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dc.creatorSchwarz, H. P.en_US
dc.creatorRiggs, H. E.en_US
dc.creatorGlick, C. F.en_US
dc.creatorCameron, W.en_US
dc.creatorBeyer, E.en_US
dc.creatorJaffe, B.en_US
dc.creatorTrombetta, L.en_US
dc.date.accessioned2006-06-15T16:08:42Z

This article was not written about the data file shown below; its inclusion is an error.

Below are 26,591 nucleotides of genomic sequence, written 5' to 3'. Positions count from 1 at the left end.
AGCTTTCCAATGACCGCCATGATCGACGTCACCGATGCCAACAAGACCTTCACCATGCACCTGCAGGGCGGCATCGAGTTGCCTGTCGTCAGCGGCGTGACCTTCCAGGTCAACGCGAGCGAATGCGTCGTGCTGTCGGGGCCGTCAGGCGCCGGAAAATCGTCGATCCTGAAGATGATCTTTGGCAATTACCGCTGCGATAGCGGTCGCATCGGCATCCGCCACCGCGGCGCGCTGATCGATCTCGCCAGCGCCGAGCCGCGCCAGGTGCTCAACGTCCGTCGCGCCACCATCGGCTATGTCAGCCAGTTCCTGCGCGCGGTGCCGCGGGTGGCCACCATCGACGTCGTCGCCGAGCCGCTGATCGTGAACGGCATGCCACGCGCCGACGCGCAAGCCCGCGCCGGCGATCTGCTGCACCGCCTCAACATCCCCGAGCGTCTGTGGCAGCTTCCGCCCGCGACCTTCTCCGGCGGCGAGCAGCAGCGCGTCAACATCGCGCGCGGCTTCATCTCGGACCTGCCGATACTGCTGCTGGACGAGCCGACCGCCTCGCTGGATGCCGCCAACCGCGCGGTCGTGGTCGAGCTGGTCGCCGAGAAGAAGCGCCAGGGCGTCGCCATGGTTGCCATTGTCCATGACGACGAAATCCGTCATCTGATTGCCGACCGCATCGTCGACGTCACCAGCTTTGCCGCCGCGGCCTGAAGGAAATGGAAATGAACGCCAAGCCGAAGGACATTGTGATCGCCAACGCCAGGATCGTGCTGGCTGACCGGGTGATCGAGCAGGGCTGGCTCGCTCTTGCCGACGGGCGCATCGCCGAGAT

dc.date.available2006-06-15T16:08:42Z
dc.date.issued1951en_US
dc.identifier1951-J-2en_US
dc.identifier.urihttp://hdl.handle.net/1811/14251
dc.descriptionAuthor Institution: Divisions of Biochemistry and Neuropathology, Philadelphia General Hospitalen_US